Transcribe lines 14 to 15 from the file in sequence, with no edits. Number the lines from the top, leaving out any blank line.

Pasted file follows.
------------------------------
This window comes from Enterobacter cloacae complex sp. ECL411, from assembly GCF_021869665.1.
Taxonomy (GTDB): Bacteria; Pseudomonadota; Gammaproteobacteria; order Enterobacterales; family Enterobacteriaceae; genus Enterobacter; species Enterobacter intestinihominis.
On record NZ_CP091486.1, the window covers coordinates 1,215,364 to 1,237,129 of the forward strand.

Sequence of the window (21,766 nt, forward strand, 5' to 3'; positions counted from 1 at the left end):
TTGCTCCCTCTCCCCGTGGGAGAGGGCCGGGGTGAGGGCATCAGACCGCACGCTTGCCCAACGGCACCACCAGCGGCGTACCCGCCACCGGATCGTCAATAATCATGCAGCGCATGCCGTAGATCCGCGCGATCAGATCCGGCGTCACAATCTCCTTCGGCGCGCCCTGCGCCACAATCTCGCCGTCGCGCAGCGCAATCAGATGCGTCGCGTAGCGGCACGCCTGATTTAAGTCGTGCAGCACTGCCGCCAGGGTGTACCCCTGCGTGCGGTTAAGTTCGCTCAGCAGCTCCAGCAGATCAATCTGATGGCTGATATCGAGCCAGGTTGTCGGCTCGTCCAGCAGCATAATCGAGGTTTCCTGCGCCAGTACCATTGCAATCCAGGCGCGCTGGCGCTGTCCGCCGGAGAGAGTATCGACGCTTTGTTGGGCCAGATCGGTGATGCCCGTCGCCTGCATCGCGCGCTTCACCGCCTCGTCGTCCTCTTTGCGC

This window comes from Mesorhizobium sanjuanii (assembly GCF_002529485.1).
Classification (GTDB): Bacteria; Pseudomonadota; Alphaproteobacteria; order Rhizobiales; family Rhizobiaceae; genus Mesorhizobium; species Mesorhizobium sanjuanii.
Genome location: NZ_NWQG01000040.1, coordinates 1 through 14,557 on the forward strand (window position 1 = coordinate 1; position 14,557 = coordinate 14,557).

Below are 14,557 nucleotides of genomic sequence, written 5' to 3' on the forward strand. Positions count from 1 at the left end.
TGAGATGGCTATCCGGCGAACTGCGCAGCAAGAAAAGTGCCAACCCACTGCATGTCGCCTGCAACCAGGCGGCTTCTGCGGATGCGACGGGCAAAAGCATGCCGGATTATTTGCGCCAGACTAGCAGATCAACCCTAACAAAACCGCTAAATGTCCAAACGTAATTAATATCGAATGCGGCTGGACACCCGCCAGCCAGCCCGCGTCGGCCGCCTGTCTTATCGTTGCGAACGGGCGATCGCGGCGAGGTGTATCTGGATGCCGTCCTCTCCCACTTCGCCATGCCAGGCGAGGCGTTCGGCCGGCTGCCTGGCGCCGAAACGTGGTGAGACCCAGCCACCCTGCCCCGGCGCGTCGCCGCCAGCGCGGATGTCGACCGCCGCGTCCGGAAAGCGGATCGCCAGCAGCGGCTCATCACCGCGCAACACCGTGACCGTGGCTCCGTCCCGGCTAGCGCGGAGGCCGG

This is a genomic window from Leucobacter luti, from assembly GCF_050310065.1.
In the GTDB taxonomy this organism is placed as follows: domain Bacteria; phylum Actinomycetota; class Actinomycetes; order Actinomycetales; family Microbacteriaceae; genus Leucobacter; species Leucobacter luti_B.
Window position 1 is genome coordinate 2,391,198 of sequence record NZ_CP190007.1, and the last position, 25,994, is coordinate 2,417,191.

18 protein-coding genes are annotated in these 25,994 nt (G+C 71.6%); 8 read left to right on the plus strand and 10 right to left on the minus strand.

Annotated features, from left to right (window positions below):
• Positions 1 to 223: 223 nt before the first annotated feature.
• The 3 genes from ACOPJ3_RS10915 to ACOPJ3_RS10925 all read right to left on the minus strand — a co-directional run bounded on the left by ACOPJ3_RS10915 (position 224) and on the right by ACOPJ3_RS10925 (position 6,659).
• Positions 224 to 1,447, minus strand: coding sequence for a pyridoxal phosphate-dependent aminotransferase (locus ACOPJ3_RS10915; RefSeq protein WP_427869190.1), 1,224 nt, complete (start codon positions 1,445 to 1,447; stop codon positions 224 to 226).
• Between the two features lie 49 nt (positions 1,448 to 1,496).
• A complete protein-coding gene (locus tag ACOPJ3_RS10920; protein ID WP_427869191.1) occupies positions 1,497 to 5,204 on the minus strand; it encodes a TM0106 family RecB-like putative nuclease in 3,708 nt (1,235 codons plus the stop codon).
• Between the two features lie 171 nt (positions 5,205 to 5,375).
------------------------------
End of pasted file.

18 protein-coding genes are annotated in these 25,994 nt (G+C 71.6%); 8 read left to right on the plus strand and 10 right to left on the minus strand.

Annotated features, from left to right (window positions below):